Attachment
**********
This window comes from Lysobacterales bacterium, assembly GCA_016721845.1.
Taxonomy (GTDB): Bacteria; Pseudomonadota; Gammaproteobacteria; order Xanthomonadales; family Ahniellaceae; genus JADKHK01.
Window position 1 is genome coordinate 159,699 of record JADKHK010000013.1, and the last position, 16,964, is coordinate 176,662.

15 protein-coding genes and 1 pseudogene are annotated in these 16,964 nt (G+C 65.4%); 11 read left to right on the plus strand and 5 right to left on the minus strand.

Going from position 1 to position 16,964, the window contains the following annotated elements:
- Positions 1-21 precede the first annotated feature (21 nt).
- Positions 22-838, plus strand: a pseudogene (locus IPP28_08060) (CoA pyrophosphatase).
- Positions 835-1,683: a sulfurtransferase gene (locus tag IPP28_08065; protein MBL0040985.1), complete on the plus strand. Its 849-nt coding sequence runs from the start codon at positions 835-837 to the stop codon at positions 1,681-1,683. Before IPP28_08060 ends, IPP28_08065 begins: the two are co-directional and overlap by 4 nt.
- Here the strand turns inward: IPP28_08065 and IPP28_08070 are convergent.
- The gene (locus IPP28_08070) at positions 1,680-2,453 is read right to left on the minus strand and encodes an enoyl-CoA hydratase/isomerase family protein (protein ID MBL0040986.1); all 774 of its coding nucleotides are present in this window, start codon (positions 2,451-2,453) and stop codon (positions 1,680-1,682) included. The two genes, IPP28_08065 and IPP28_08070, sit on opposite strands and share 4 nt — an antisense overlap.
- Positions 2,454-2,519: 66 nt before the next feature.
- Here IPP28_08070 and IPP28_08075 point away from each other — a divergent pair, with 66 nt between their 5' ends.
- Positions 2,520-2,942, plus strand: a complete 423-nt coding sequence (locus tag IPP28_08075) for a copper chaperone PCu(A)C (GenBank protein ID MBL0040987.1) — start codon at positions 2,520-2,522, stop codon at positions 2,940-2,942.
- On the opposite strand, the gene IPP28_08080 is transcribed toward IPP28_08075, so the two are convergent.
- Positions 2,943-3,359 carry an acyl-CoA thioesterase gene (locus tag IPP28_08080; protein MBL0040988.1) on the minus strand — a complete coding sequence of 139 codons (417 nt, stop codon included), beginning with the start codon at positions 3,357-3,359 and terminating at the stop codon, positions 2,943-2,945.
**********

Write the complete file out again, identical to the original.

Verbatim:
This window comes from Lysobacterales bacterium, assembly GCA_016721845.1.
Taxonomy (GTDB): Bacteria; Pseudomonadota; Gammaproteobacteria; order Xanthomonadales; family Ahniellaceae; genus JADKHK01.
Window position 1 is genome coordinate 159,699 of record JADKHK010000013.1, and the last position, 16,964, is coordinate 176,662.

15 protein-coding genes and 1 pseudogene are annotated in these 16,964 nt (G+C 65.4%); 11 read left to right on the plus strand and 5 right to left on the minus strand.

Going from position 1 to position 16,964, the window contains the following annotated elements:
- Positions 1-21 precede the first annotated feature (21 nt).
- Positions 22-838, plus strand: a pseudogene (locus IPP28_08060) (CoA pyrophosphatase).
- Positions 835-1,683: a sulfurtransferase gene (locus tag IPP28_08065; protein MBL0040985.1), complete on the plus strand. Its 849-nt coding sequence runs from the start codon at positions 835-837 to the stop codon at positions 1,681-1,683. Before IPP28_08060 ends, IPP28_08065 begins: the two are co-directional and overlap by 4 nt.
- Here the strand turns inward: IPP28_08065 and IPP28_08070 are convergent.
- The gene (locus IPP28_08070) at positions 1,680-2,453 is read right to left on the minus strand and encodes an enoyl-CoA hydratase/isomerase family protein (protein ID MBL0040986.1); all 774 of its coding nucleotides are present in this window, start codon (positions 2,451-2,453) and stop codon (positions 1,680-1,682) included. The two genes, IPP28_08065 and IPP28_08070, sit on opposite strands and share 4 nt — an antisense overlap.
- Positions 2,454-2,519: 66 nt before the next feature.
- Here IPP28_08070 and IPP28_08075 point away from each other — a divergent pair, with 66 nt between their 5' ends.
- Positions 2,520-2,942, plus strand: a complete 423-nt coding sequence (locus tag IPP28_08075) for a copper chaperone PCu(A)C (GenBank protein ID MBL0040987.1) — start codon at positions 2,520-2,522, stop codon at positions 2,940-2,942.
- On the opposite strand, the gene IPP28_08080 is transcribed toward IPP28_08075, so the two are convergent.
- Positions 2,943-3,359 carry an acyl-CoA thioesterase gene (locus tag IPP28_08080; protein MBL0040988.1) on the minus strand — a complete coding sequence of 139 codons (417 nt, stop codon included), beginning with the start codon at positions 3,357-3,359 and terminating at the stop codon, positions 2,943-2,945.